The present article is a critical analysis of the epistemological, methodological, and pragmatic foundations of evidencebased practice as they affect the profession of music therapy. The article is situated within a narrative presentation of the author's background in the philosophy and history of science, and in experimental psychology. Areas of critique include narrow understandings of the nature of science, restrictive notions of evidence, methodological issues in the randomized controlled trial, the medical model and its associated illness ideology as an inadequate model of music therapy, the concept of an intervention as an inadequate conceptualization of what makes music therapy work, and the potentially corrupting effect of commercial influences in research.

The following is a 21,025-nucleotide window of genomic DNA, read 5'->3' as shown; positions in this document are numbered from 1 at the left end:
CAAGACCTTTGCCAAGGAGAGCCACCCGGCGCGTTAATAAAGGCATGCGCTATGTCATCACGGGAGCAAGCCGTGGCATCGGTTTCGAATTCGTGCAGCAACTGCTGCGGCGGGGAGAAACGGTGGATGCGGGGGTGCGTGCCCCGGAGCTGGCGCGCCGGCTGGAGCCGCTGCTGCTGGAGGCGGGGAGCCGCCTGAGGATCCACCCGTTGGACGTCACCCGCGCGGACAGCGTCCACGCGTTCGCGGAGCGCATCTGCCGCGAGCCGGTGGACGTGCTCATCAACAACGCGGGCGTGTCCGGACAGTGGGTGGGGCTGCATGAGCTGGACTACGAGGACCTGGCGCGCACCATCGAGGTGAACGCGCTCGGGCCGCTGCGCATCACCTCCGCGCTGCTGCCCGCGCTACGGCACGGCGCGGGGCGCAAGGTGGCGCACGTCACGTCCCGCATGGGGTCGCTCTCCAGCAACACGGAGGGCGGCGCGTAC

ASJC Scopus subject areas
- Applied Psychology
- Complementary and alternative medicine